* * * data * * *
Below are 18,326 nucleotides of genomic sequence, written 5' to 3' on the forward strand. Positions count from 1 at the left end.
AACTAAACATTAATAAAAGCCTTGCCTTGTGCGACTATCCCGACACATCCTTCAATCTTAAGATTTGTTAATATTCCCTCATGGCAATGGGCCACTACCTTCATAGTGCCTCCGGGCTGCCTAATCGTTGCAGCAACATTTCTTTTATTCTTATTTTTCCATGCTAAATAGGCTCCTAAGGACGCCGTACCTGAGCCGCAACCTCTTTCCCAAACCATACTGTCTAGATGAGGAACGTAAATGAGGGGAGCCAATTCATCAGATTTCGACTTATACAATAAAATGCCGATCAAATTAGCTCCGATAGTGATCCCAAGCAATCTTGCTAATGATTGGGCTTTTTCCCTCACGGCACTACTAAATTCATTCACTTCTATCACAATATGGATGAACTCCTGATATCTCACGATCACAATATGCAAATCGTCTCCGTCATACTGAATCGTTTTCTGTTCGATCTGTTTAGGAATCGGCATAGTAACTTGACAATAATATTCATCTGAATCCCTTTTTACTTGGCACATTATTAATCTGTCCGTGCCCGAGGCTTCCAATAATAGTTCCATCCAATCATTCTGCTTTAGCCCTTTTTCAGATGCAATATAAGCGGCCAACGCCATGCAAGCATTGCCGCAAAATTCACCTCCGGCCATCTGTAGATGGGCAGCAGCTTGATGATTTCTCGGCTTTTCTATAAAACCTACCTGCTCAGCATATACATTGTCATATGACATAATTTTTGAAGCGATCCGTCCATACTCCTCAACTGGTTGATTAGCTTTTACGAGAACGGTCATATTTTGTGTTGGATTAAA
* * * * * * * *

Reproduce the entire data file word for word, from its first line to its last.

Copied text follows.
Below are 18,326 nucleotides of genomic sequence, written 5' to 3' on the forward strand. Positions count from 1 at the left end.
AACTAAACATTAATAAAAGCCTTGCCTTGTGCGACTATCCCGACACATCCTTCAATCTTAAGATTTGTTAATATTCCCTCATGGCAATGGGCCACTACCTTCATAGTGCCTCCGGGCTGCCTAATCGTTGCAGCAACATTTCTTTTATTCTTATTTTTCCATGCTAAATAGGCTCCTAAGGACGCCGTACCTGAGCCGCAACCTCTTTCCCAAACCATACTGTCTAGATGAGGAACGTAAATGAGGGGAGCCAATTCATCAGATTTCGACTTATACAATAAAATGCCGATCAAATTAGCTCCGATAGTGATCCCAAGCAATCTTGCTAATGATTGGGCTTTTTCCCTCACGGCACTACTAAATTCATTCACTTCTATCACAATATGGATGAACTCCTGATATCTCACGATCACAATATGCAAATCGTCTCCGTCATACTGAATCGTTTTCTGTTCGATCTGTTTAGGAATCGGCATAGTAACTTGACAATAATATTCATCTGAATCCCTTTTTACTTGGCACATTATTAATCTGTCCGTGCCCGAGGCTTCCAATAATAGTTCCATCCAATCATTCTGCTTTAGCCCTTTTTCAGATGCAATATAAGCGGCCAACGCCATGCAAGCATTGCCGCAAAATTCACCTCCGGCCATCTGTAGATGGGCAGCAGCTTGATGATTTCTCGGCTTTTCTATAAAACCTACCTGCTCAGCATATACATTGTCATATGACATAATTTTTGAAGCGATCCGTCCATACTCCTCAACTGGTTGATTAGCTTTTACGAGAACGGTCATATTTTGTGTTGGATTAAA